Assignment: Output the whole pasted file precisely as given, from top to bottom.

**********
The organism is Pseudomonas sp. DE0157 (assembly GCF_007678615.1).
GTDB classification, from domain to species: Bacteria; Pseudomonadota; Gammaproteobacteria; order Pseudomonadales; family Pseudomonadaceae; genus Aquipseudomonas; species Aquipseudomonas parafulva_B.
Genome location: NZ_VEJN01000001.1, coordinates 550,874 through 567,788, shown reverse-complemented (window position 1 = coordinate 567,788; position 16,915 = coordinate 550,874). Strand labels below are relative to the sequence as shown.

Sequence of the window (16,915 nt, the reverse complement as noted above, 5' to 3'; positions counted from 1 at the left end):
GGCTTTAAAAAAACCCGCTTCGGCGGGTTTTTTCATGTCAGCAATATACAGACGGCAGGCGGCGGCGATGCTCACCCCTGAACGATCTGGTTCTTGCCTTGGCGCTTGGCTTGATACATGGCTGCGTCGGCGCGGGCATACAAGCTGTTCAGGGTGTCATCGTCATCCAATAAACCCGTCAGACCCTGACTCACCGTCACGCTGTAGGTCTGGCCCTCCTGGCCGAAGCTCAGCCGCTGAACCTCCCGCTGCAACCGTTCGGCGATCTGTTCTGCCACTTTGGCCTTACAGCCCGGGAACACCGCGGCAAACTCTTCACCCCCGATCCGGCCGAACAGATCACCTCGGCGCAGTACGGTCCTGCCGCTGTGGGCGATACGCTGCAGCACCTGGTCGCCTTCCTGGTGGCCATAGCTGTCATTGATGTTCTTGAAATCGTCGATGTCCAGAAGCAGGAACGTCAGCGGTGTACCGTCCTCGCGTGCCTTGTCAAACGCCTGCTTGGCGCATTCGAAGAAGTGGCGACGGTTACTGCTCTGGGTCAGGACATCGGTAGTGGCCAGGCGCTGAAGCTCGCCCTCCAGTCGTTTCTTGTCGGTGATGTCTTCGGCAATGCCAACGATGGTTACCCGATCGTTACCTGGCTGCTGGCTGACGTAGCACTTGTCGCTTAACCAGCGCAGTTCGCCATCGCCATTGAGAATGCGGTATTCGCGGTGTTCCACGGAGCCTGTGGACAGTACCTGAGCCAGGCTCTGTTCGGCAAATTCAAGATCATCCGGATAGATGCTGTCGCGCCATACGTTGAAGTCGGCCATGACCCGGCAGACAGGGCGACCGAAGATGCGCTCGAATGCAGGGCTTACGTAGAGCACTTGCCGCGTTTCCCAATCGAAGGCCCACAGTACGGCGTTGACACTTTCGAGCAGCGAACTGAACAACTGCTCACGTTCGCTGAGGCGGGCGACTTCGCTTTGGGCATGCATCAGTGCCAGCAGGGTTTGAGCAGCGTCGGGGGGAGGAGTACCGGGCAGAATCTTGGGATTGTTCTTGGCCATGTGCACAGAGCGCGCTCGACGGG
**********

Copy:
The organism is Pseudomonas sp. DE0157 (assembly GCF_007678615.1).
GTDB classification, from domain to species: Bacteria; Pseudomonadota; Gammaproteobacteria; order Pseudomonadales; family Pseudomonadaceae; genus Aquipseudomonas; species Aquipseudomonas parafulva_B.
Genome location: NZ_VEJN01000001.1, coordinates 550,874 through 567,788, shown reverse-complemented (window position 1 = coordinate 567,788; position 16,915 = coordinate 550,874). Strand labels below are relative to the sequence as shown.

Sequence of the window (16,915 nt, the reverse complement as noted above, 5' to 3'; positions counted from 1 at the left end):
GGCTTTAAAAAAACCCGCTTCGGCGGGTTTTTTCATGTCAGCAATATACAGACGGCAGGCGGCGGCGATGCTCACCCCTGAACGATCTGGTTCTTGCCTTGGCGCTTGGCTTGATACATGGCTGCGTCGGCGCGGGCATACAAGCTGTTCAGGGTGTCATCGTCATCCAATAAACCCGTCAGACCCTGACTCACCGTCACGCTGTAGGTCTGGCCCTCCTGGCCGAAGCTCAGCCGCTGAACCTCCCGCTGCAACCGTTCGGCGATCTGTTCTGCCACTTTGGCCTTACAGCCCGGGAACACCGCGGCAAACTCTTCACCCCCGATCCGGCCGAACAGATCACCTCGGCGCAGTACGGTCCTGCCGCTGTGGGCGATACGCTGCAGCACCTGGTCGCCTTCCTGGTGGCCATAGCTGTCATTGATGTTCTTGAAATCGTCGATGTCCAGAAGCAGGAACGTCAGCGGTGTACCGTCCTCGCGTGCCTTGTCAAACGCCTGCTTGGCGCATTCGAAGAAGTGGCGACGGTTACTGCTCTGGGTCAGGACATCGGTAGTGGCCAGGCGCTGAAGCTCGCCCTCCAGTCGTTTCTTGTCGGTGATGTCTTCGGCAATGCCAACGATGGTTACCCGATCGTTACCTGGCTGCTGGCTGACGTAGCACTTGTCGCTTAACCAGCGCAGTTCGCCATCGCCATTGAGAATGCGGTATTCGCGGTGTTCCACGGAGCCTGTGGACAGTACCTGAGCCAGGCTCTGTTCGGCAAATTCAAGATCATCCGGATAGATGCTGTCGCGCCATACGTTGAAGTCGGCCATGACCCGGCAGACAGGGCGACCGAAGATGCGCTCGAATGCAGGGCTTACGTAGAGCACTTGCCGCGTTTCCCAATCGAAGGCCCACAGTACGGCGTTGACACTTTCGAGCAGCGAACTGAACAACTGCTCACGTTCGCTGAGGCGGGCGACTTCGCTTTGGGCATGCATCAGTGCCAGCAGGGTTTGAGCAGCGTCGGGGGGAGGAGTACCGGGCAGAATCTTGGGATTGTTCTTGGCCATGTGCACAGAGCGCGCTCGACGGG